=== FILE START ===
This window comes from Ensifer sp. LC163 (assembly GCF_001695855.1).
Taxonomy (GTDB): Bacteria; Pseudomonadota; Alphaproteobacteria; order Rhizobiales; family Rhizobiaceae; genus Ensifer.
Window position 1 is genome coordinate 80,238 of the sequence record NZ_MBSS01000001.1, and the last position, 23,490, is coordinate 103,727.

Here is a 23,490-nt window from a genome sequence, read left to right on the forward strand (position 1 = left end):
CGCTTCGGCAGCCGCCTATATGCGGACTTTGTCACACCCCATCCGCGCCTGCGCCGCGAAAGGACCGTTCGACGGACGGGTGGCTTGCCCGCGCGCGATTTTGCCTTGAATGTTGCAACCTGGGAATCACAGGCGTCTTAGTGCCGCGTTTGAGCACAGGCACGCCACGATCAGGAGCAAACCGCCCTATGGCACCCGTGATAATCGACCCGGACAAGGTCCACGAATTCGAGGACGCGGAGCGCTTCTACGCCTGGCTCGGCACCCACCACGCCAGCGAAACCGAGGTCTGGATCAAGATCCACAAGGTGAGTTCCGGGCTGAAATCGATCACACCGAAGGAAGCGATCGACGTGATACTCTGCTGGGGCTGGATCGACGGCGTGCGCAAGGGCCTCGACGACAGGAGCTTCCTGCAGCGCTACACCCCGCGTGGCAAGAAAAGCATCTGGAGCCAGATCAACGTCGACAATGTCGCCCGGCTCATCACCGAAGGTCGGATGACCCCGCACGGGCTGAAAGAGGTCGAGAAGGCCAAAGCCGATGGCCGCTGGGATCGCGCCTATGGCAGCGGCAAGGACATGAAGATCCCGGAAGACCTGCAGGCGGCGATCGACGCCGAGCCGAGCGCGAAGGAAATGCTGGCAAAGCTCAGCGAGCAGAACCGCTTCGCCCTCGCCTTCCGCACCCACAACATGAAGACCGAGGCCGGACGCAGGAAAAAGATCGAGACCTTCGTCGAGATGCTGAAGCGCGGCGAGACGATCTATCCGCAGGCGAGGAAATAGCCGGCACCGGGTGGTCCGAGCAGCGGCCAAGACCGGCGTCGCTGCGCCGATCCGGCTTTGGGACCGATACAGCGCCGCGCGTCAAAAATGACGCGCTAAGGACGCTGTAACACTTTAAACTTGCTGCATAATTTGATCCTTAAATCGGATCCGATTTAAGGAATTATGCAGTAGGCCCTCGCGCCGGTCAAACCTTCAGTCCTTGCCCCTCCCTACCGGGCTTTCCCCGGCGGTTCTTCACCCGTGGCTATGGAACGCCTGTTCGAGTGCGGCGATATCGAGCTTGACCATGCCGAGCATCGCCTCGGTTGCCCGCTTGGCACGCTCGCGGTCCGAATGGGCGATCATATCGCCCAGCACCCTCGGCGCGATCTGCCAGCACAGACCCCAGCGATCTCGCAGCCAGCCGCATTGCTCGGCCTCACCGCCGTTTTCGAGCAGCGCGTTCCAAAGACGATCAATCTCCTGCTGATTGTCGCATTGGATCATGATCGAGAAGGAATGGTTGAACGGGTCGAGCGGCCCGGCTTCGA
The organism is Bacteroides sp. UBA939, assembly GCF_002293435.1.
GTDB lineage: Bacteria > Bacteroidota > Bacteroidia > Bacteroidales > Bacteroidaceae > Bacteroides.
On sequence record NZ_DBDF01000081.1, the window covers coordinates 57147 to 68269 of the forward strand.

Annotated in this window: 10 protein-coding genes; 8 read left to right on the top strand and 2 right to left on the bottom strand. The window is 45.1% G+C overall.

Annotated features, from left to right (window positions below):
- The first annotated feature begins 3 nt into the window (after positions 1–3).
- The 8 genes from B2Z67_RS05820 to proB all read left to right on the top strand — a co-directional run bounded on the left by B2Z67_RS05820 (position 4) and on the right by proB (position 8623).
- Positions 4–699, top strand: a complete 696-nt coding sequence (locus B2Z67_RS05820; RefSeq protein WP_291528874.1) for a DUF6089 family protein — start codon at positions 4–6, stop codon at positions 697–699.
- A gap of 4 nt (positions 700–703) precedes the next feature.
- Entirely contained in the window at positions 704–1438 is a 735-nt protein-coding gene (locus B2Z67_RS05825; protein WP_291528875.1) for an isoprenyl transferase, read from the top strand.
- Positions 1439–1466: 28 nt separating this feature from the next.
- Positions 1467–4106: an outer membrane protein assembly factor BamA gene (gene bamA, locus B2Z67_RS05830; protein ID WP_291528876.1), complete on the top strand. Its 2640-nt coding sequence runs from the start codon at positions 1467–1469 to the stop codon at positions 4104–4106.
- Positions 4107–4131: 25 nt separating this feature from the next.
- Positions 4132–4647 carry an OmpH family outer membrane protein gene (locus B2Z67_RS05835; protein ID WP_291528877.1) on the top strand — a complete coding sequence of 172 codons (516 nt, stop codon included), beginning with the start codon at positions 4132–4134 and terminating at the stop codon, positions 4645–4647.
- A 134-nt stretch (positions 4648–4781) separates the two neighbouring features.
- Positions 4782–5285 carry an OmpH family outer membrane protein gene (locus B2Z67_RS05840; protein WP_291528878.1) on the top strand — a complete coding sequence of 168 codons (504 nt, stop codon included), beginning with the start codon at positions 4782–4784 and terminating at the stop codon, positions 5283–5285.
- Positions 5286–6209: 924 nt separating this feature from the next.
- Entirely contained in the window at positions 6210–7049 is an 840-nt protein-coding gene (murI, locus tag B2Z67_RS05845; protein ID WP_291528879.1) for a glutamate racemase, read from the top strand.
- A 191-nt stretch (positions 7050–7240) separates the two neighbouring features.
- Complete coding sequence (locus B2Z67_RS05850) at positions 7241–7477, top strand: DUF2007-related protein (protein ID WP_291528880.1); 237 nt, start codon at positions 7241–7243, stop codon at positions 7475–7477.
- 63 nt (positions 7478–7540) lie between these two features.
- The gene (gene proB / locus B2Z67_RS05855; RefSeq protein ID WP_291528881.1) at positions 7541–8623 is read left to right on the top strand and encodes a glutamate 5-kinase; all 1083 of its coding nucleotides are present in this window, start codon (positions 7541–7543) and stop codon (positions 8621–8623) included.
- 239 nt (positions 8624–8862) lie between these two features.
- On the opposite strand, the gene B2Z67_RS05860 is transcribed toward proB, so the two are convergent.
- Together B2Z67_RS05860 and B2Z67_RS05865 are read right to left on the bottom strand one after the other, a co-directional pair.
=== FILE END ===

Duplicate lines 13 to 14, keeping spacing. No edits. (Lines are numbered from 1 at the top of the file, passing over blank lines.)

- Positions 4–699, top strand: a complete 696-nt coding sequence (locus B2Z67_RS05820; RefSeq protein WP_291528874.1) for a DUF6089 family protein — start codon at positions 4–6, stop codon at positions 697–699.
- A gap of 4 nt (positions 700–703) precedes the next feature.